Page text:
Monday, 8 August 2016

Rio Olympic Fever

Rio Olympic Fever - A Scot in North Wales

I'm quite partial to watching sports, although I tend to stick with football as my top pick.   I'm one of those people that will watch big tournaments in golf, tennis and rugby, and I love a bit of international competition.

After spending the summer glued to the Euros, I'd begin to feel a little restless on the run up to the Olympic Games. For me, it doesn't have the same appeal as football, but I'm always on hand to cheer for the Brits.   Particularly if that Brit is Greg Rutherford.   I know nothing about long jump but good Lord, that man is easy on the eye.

My crush aside, I do tune in and out of events during the games, but unless it's Andy Murray (obviously..), Greg Rutherford, Mo Farrah and, of course, Usain Bolt, most of the other sports don't really get me that riled up.   Or at least that's what I thought. 

I stuck on the TV on Saturday afternoon only to be met with women's rugby.   I switched it straight back off.  No offence to the GB ladies, who were thrashing their Brazilian counterparts, but it's not something I'd choose to sit through. 

I had another stab later in the afternoon and found the men's road race.   Now, I love a bit of travelling, so the scenery instantly drew me in.   I watched for 10 mins and wandered to the kitchen for coffee.   I left the TV on for a while and gradually found myself returning to see what was going on.

After an hour of this, I began to pick up on the names and found out where the British men were placed. Before I knew it, I was informing a disinterested Les how many seconds the Italians were ahead and how they were 'breaking away from the pack' (I heard the commentator talk about it).

I found out during the race that was more than 7 hours long and that a massive pack had been quickly whittled down to around 50 by the half way stage.   The fact that it seemed to be a little dangerous simply drew me in more.  
Rio Olympic Fever - A Scot in North Wales
It's all fun and games until someone falls off.  
By the time there was 40km of the 180km to go, I couldn't move from my seat and I was actually shouting at a poor Welshman to go faster.  

The hills were constant and I watched with wonder as the leading group struggling to climb a 13% gradient. I live near the steepest hill in the UK, which is 40%, and I've walked up that in heels, so I like to think I could at least related to some of what the guys were going through as I cheered them on from the comfort of my rocking chair, coffee in hand.   It's almost the same thing, right?   Exactly.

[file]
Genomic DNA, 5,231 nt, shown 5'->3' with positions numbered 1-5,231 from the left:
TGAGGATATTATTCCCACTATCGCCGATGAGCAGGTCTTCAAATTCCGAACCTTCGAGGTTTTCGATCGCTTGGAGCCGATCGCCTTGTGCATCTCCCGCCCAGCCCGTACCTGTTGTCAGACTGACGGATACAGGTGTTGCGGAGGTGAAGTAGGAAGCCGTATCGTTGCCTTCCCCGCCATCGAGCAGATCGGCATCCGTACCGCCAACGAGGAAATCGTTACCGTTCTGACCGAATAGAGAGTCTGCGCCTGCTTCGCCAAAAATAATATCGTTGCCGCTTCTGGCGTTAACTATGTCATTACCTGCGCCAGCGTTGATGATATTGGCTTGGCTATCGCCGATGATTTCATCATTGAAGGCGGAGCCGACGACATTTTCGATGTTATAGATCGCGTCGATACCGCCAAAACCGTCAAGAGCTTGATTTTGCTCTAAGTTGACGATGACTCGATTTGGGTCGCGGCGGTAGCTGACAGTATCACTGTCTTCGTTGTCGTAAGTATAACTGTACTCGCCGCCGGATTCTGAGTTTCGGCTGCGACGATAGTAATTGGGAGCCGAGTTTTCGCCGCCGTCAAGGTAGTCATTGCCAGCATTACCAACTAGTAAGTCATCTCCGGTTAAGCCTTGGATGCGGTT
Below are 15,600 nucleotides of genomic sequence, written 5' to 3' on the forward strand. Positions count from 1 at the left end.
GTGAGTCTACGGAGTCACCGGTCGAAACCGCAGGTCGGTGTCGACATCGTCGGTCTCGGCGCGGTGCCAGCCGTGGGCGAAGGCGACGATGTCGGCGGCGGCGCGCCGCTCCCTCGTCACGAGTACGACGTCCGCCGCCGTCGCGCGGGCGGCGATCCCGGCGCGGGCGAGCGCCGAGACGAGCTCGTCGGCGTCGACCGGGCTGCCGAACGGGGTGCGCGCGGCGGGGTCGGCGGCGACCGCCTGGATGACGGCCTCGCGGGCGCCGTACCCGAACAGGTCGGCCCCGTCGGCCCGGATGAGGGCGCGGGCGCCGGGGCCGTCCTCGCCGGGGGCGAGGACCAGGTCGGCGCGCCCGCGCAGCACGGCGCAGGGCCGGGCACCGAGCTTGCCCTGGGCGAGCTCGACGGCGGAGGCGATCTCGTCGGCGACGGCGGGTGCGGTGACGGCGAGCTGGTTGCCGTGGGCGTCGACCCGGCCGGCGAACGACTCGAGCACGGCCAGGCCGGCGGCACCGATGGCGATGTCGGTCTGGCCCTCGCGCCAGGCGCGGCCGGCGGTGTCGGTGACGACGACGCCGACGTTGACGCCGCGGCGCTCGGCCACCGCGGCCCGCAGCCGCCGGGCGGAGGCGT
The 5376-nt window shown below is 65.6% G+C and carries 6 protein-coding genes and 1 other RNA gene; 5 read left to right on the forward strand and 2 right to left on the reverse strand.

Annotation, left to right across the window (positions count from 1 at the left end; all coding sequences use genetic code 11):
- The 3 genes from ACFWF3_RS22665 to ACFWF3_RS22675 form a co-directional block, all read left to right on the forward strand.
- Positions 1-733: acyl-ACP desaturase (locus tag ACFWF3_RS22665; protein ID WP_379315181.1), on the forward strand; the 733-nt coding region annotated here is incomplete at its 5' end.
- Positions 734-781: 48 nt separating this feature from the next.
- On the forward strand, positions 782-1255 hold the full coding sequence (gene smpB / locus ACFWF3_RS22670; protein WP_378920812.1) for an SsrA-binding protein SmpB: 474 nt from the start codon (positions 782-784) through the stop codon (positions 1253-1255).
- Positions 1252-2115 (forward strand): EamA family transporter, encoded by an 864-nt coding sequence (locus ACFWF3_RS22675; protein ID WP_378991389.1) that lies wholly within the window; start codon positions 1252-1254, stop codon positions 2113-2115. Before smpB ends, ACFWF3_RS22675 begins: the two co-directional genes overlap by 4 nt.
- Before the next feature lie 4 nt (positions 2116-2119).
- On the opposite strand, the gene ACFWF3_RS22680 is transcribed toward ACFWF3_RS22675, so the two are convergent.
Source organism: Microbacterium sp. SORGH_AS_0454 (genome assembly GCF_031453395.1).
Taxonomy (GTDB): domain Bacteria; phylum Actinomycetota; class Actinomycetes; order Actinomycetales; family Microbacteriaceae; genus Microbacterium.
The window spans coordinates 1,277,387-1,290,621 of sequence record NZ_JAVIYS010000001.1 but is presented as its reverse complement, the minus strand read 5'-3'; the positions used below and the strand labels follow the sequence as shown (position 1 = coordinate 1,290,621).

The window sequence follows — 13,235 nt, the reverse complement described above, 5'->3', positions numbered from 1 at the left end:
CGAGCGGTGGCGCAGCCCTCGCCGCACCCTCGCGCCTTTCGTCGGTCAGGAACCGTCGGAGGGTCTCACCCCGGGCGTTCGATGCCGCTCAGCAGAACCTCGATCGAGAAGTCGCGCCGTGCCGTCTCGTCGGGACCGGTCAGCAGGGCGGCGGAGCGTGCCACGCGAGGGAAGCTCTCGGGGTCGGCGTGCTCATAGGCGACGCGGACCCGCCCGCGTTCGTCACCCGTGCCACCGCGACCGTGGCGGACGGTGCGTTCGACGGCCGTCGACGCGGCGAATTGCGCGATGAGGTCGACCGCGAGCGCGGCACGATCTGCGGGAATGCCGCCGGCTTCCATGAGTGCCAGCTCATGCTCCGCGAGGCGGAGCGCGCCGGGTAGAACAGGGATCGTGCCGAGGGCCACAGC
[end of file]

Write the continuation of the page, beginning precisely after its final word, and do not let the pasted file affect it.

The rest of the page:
Weirdly, I got more and animated as the race reached its conclusion; particularly when pretty much every medal hopeful came tumbling off their bikes on the final decent.   They were all fine, btw, despite the crushing knowledge that their Olympic dreams lay in tatters along with their bikes. at the side of a very steep hill. 

This alarming turn of events meant watching a surprise finisher and not-in-any-way-favourite winning the gold medal.  And I LOVE that.   Go Belgian dude!! 

I was so pumped by the excitement and in awe of the sheer fitness and stamina on display, that I immediately consulted my Rio2016 app (that I downloaded during the road race) and buzzed to see what sports were being shown on Sunday.

As it turns out, the Beach Volleyball tournament was starting on Sunday.   It took me less than a millisecond to persuade Les to tune in with me (it was the women's competition....) and happily toddled off to bed, excited to see how Brazil's crazily fit ladies would fare on home sand the next day.

Rio Olympic Fever - A Scot in North Wales
I don't understand the attraction... 
THEN I realised the the women's road race was also on and I was giddy with joy.  I'm not even kidding.  I couldn't sleep for a bit and scheduled my entire day around sitting down to watch it.   

And it was every bit as exciting as the men's.  At the time of writing, there has just been a horrific crash, which has taken out the Dutch leader.   I hope to God that she's ok as it looked particularly nasty.   I had no idea just how much danger theses riders put themselves in, but it's always very sad to see a serious injury to any athlete and cast a real shadow over the final sprint.    

Tell me everyone else has been caught in Olympic fever; watching sports they've never seen before, and gasping at their TV set?

Suz x 



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